#7

thanks for the tips on the smoker @Semaphore, I will try the hessian next time, I definitely didn’t have it packed tight enough. On my first inspection I tipped the leftovers into the fire pit and there was heaps still in there, This time, It burned to almost nothing.

I might have a practice with it when I’m not inspecting the hive.
I have been using pine needles, this was recommended by the guy from the bee keeping supplies store, so glad to hear it is something others also do.


#8

Like @Semaphore, I use hessian. You can use any fuel you want and pine needles are fine. However, I would suggest you pick one to start with and get confident with it, as all fuels behave a little differently.

The secret with hessian, is to start the smoker lightly packed - I use newspaper, or unbleached packing paper, then put a little fuel in top, and compact it down a little with a hive tool. Once that is catching, I put more on and press it down. Eventually you can get it quite tightly packed and it will last a couple of hours with the right fuel. To avoid wasting unburnt fuel, if you lay the smoker on its side with a cork in the spout, it will go out in just a couple of minutes. You can then reuse the partly burnt contents the next time, putting it on top of the paper fire starter.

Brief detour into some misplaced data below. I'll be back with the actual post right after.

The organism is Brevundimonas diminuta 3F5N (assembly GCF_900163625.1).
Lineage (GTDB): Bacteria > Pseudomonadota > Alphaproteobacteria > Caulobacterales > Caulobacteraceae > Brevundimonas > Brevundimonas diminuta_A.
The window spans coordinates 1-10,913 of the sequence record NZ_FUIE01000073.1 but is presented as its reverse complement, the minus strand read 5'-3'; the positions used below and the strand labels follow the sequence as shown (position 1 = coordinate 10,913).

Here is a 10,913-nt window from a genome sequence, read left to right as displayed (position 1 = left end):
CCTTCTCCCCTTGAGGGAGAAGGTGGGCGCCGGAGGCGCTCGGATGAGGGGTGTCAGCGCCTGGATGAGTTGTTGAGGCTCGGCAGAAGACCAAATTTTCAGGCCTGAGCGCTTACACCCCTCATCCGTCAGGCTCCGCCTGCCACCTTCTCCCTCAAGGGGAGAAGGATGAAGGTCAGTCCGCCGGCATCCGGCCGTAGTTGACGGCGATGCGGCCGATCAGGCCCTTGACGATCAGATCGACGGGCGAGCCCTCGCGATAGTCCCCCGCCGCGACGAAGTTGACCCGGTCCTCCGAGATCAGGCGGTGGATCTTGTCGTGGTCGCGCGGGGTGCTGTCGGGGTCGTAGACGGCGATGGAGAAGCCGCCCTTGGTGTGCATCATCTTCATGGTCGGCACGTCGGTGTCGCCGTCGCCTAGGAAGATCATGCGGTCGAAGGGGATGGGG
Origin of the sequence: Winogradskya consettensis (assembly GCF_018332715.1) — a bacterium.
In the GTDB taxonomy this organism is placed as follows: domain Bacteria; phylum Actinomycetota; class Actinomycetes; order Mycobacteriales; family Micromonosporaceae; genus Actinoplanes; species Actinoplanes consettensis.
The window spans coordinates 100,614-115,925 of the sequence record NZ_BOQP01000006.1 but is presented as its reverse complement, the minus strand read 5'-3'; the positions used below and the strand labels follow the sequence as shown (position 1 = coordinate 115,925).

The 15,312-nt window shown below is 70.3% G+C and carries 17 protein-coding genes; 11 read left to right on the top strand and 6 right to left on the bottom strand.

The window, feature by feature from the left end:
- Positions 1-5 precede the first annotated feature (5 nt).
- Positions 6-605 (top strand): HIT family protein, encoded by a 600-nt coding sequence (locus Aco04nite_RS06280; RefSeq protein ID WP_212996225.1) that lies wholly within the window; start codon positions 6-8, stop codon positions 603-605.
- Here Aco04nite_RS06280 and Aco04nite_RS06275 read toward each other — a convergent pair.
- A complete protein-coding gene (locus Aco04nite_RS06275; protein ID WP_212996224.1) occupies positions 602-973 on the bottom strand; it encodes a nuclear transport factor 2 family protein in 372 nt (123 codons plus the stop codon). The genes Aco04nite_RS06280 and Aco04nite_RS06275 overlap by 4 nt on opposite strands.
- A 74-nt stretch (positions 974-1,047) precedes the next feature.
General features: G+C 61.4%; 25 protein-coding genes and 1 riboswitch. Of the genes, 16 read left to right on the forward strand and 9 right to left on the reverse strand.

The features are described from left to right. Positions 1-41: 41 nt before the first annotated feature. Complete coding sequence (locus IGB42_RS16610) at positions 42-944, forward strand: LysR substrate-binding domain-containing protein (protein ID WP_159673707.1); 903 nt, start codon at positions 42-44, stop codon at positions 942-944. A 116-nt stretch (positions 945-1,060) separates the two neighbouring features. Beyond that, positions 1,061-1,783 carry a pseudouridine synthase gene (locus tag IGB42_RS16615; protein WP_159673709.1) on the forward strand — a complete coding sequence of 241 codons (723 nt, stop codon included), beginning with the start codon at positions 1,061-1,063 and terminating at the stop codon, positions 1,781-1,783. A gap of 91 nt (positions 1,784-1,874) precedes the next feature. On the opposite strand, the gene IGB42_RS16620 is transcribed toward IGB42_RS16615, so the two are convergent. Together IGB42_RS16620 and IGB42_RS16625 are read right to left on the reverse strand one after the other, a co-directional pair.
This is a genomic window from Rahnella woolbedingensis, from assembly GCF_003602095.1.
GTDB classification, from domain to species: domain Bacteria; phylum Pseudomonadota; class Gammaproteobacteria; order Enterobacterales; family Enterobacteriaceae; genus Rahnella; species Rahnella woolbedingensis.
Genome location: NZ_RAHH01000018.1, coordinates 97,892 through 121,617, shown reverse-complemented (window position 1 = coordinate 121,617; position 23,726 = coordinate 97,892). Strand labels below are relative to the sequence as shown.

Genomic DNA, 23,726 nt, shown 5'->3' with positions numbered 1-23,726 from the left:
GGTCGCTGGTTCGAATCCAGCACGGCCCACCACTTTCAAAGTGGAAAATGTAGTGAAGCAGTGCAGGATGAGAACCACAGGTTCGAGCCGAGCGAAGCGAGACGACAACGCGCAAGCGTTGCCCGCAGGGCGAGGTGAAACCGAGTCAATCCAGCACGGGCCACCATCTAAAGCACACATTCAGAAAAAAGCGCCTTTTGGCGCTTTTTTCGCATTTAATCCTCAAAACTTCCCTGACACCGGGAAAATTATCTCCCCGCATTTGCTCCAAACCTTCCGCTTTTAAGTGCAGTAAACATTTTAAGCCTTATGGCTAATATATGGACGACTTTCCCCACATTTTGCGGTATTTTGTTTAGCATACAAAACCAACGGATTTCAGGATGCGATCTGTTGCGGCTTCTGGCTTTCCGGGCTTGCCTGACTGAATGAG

I believe @JeffH has a nice video on how to light a smoker on YouTube.


#9

Like Dawn_SD said you really want to have a clear plan of what you want to achieve during an inspection before you go into the hive.
I have only been beekeeping for a bit over 12 months and like most newbies at the very start would have loved to have been opening the hive every day to see what was happening but managed to contain my eagerness. I limited myself to once a week unless I had a very good reason to open a hive.

I now find myself in the hives less and being less invasive when I do. I am not worried about seeing the queen although I have hives where I find her just about every time I have others where I have been lucky to see her twice in a year.
Unless I am planing on doing a split I really dont have a reason to find the queen, Eggs and uncapped larvae let me know she is there or at least was within the last day to week and a frame or two with a nice pattern show she and the hive are doing well.
If I am looking to see if they need more space it is now usually nothing more than popping the lid and seeing if there are bees on the outside frames and maybe pulling the outside frames for a look.
Even my swarm prevention inspections are no longer a check of every frame, just turn the box up a little smoke and inspect the bottom of the frames.

If you really want to find the queen a second set of eyes greatly increase your chances of finding her. I had a hive that had been under performing, decided to do a three way split last week. I always struggle to spot the queen in this hive so dragged my daughter along, she spotted her on the 3rd frame we pulled within seconds.


#10

LOVE the soundtrack, subtitles (whatever those text thingamigigies are called) and video :open_mouth: I was in great suspense from moment to moment lol
Good luck with your next inspection :slight_smile: